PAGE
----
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Re-engaging Disconnected Youth

Transformative Learning through Restorative and Social Justice Education – Revised Edition

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Amy Vatne Bintliff

As many young adults continue to disengage with learning each day, teachers and administrators struggle to find ways to re-engage secondary students with their schooling and communities. Re-engaging Disconnected Youth profiles a program that succeeds in doing so, one that can serve as a model for others. In a Midwestern alternative school, three teachers built a curriculum around hands-on learning, restorative justice Talking Circles, and multicultural education, in the hopes that it would re-engage and inspire youth. Drawing on Adult Transformative Learning Theory, the book is an in-depth, qualitative study of the ways the program transformed adult and youth perceptions of trust, connections, schooling and human rights. It breaks down stereotypes about youth labeled «at-risk» and provides evidence that it is never too late to become passionate about learning. This new revised edition includes updated research and a chapter exploring the impact of the program on middle school youth.
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Chapter 3. Restoring Community: The Impact of Restorative Justice Circles on Student Feelings of Connectedness

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RESTORING COMMUNITY

The Impact of Restorative Justice Circles on Student Feelings of Connectedness

There is much evidence that adolescents and youth who are disconnected from mainstream institutions and opportunities are likely to suffer significant, often long-term, negative effects as they enter adulthood. Many of these youth may reconnect to education and/or identify ways they can be productive and creative if given the opportunity to do so through alternative education strategies and settings. (Zwieg, 2003, p. 10)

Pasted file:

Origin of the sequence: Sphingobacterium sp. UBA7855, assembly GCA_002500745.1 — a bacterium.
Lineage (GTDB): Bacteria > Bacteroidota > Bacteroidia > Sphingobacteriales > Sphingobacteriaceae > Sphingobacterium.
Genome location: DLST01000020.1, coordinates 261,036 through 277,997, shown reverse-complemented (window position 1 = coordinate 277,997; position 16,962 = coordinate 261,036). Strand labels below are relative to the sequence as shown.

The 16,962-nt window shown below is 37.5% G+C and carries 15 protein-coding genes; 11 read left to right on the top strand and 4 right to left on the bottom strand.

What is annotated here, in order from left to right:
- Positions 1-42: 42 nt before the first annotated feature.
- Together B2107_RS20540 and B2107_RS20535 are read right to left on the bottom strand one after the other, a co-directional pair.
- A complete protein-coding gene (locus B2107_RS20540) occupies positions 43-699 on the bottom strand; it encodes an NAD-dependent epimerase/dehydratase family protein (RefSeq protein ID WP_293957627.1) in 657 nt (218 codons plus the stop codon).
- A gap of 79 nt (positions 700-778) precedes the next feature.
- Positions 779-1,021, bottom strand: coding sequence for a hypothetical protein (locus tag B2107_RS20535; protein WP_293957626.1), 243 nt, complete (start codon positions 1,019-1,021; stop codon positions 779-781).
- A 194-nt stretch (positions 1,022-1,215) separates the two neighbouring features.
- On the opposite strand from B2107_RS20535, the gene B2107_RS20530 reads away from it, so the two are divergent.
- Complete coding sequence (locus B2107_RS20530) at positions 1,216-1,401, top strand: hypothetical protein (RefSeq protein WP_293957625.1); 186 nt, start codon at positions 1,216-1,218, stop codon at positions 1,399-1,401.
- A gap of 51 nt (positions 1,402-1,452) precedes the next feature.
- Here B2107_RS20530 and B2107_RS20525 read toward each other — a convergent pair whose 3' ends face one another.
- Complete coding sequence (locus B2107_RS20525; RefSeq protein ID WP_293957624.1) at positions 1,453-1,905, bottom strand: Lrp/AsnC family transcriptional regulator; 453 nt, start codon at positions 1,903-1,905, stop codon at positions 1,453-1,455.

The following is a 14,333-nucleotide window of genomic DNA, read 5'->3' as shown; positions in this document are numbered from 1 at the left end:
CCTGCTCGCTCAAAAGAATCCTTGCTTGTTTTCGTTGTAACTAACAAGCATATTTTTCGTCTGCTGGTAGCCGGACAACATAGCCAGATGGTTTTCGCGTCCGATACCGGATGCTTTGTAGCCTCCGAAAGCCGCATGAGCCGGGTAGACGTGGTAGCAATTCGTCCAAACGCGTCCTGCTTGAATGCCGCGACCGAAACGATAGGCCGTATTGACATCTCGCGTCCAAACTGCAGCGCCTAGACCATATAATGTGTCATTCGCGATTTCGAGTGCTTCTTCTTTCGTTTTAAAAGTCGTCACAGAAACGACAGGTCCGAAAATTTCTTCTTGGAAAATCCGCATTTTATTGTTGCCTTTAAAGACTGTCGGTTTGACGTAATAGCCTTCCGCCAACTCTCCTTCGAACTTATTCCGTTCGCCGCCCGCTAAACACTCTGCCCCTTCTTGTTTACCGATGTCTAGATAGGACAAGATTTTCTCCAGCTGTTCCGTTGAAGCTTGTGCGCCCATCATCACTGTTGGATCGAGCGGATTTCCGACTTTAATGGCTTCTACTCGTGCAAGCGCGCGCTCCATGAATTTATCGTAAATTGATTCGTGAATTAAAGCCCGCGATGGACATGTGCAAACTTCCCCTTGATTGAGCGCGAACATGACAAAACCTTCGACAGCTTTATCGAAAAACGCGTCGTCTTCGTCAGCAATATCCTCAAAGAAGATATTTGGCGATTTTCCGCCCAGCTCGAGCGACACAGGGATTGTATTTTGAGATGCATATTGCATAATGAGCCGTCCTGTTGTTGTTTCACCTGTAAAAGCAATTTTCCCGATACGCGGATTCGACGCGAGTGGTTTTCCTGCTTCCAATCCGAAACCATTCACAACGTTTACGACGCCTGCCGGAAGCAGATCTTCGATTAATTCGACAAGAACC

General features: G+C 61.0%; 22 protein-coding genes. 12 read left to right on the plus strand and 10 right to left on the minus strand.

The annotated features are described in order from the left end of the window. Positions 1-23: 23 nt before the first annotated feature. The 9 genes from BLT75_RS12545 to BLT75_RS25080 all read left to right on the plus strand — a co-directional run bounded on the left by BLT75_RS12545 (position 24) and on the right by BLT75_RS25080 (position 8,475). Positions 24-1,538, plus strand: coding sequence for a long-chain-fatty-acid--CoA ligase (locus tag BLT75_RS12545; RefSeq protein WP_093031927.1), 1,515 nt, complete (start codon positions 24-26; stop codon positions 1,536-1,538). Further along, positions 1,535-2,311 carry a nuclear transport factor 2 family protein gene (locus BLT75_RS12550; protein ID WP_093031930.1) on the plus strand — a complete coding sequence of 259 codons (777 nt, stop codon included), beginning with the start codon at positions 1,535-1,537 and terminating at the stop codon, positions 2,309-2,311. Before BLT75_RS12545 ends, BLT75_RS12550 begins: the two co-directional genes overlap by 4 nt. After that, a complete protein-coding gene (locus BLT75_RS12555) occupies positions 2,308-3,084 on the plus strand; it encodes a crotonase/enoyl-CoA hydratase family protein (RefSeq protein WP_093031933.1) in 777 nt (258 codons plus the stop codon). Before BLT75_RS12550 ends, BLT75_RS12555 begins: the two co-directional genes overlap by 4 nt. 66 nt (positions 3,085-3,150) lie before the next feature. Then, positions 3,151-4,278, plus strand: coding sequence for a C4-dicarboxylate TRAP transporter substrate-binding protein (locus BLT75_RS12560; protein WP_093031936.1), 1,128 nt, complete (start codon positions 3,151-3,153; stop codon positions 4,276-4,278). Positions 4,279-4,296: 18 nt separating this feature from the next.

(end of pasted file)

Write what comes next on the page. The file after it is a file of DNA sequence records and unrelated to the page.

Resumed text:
School Connectedness

In addition to concerns about student engagement and motivation, something is lacking in our current educational system, especially when focusing on students who struggle through high school. As students grow older, they feel less attached to school (McNeely, Nonnemaker, & Blum, 2002, p. 146). By high school as many as 40–60% of students become chronically disengaged (Klem & Connell, 2004, p. 262). And for those students who fail to “fit in” to traditional education systems, there is an even greater disconnect; at-risk students feel even less of a sense of belonging in conventional classrooms (Beck & Malley, 1998). This is a major concern because connectedness has been linked to higher levels of engagement, and lower levels of stress, violence, suicide attempts, drug use (Blum & Libbey, 2004, p. 231). Because of ← 45 | 46 →these concerns, a strategy that re-engaged our alternative students was using restorative justice Talking Circles to rebuild connectedness.

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